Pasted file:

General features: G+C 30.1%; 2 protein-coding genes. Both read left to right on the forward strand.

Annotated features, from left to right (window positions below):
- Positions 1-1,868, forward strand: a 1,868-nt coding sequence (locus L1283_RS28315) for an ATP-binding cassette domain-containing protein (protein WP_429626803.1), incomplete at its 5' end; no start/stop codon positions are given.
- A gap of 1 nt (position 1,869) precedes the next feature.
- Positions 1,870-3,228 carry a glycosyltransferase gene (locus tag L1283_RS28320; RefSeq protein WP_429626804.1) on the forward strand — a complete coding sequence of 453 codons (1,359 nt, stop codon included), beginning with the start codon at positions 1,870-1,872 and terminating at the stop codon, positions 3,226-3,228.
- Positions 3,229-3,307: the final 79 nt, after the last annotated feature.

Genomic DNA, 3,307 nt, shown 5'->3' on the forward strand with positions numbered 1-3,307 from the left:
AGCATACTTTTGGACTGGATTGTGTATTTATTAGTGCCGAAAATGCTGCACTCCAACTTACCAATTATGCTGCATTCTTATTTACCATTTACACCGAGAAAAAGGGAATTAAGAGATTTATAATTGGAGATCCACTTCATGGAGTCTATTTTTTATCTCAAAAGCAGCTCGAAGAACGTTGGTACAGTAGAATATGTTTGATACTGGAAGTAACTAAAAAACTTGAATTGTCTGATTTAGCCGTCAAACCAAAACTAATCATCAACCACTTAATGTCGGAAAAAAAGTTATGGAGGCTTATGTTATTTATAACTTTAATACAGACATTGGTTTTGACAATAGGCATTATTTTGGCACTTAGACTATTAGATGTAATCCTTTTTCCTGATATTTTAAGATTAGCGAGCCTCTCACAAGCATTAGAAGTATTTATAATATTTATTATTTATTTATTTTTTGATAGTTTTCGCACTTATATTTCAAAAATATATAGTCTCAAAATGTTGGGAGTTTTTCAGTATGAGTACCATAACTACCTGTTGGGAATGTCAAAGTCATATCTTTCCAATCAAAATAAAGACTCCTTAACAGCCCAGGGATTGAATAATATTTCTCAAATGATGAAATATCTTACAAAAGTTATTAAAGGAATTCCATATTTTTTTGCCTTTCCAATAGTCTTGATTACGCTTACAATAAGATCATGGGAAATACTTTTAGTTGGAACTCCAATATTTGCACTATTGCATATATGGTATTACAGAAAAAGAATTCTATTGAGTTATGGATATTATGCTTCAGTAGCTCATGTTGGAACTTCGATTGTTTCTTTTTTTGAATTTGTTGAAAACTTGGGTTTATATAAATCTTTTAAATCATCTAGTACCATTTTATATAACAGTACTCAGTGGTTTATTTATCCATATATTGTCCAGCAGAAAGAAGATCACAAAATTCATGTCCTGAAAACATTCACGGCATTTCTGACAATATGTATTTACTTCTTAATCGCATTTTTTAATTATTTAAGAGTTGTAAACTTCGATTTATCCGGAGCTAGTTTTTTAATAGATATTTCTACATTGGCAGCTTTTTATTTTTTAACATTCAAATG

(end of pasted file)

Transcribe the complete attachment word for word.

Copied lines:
General features: G+C 30.1%; 2 protein-coding genes. Both read left to right on the forward strand.

Annotated features, from left to right (window positions below):
- Positions 1-1,868, forward strand: a 1,868-nt coding sequence (locus L1283_RS28315) for an ATP-binding cassette domain-containing protein (protein WP_429626803.1), incomplete at its 5' end; no start/stop codon positions are given.
- A gap of 1 nt (position 1,869) precedes the next feature.
- Positions 1,870-3,228 carry a glycosyltransferase gene (locus tag L1283_RS28320; RefSeq protein WP_429626804.1) on the forward strand — a complete coding sequence of 453 codons (1,359 nt, stop codon included), beginning with the start codon at positions 1,870-1,872 and terminating at the stop codon, positions 3,226-3,228.
- Positions 3,229-3,307: the final 79 nt, after the last annotated feature.

Genomic DNA, 3,307 nt, shown 5'->3' on the forward strand with positions numbered 1-3,307 from the left:
AGCATACTTTTGGACTGGATTGTGTATTTATTAGTGCCGAAAATGCTGCACTCCAACTTACCAATTATGCTGCATTCTTATTTACCATTTACACCGAGAAAAAGGGAATTAAGAGATTTATAATTGGAGATCCACTTCATGGAGTCTATTTTTTATCTCAAAAGCAGCTCGAAGAACGTTGGTACAGTAGAATATGTTTGATACTGGAAGTAACTAAAAAACTTGAATTGTCTGATTTAGCCGTCAAACCAAAACTAATCATCAACCACTTAATGTCGGAAAAAAAGTTATGGAGGCTTATGTTATTTATAACTTTAATACAGACATTGGTTTTGACAATAGGCATTATTTTGGCACTTAGACTATTAGATGTAATCCTTTTTCCTGATATTTTAAGATTAGCGAGCCTCTCACAAGCATTAGAAGTATTTATAATATTTATTATTTATTTATTTTTTGATAGTTTTCGCACTTATATTTCAAAAATATATAGTCTCAAAATGTTGGGAGTTTTTCAGTATGAGTACCATAACTACCTGTTGGGAATGTCAAAGTCATATCTTTCCAATCAAAATAAAGACTCCTTAACAGCCCAGGGATTGAATAATATTTCTCAAATGATGAAATATCTTACAAAAGTTATTAAAGGAATTCCATATTTTTTTGCCTTTCCAATAGTCTTGATTACGCTTACAATAAGATCATGGGAAATACTTTTAGTTGGAACTCCAATATTTGCACTATTGCATATATGGTATTACAGAAAAAGAATTCTATTGAGTTATGGATATTATGCTTCAGTAGCTCATGTTGGAACTTCGATTGTTTCTTTTTTTGAATTTGTTGAAAACTTGGGTTTATATAAATCTTTTAAATCATCTAGTACCATTTTATATAACAGTACTCAGTGGTTTATTTATCCATATATTGTCCAGCAGAAAGAAGATCACAAAATTCATGTCCTGAAAACATTCACGGCATTTCTGACAATATGTATTTACTTCTTAATCGCATTTTTTAATTATTTAAGAGTTGTAAACTTCGATTTATCCGGAGCTAGTTTTTTAATAGATATTTCTACATTGGCAGCTTTTTATTTTTTAACATTCAAATG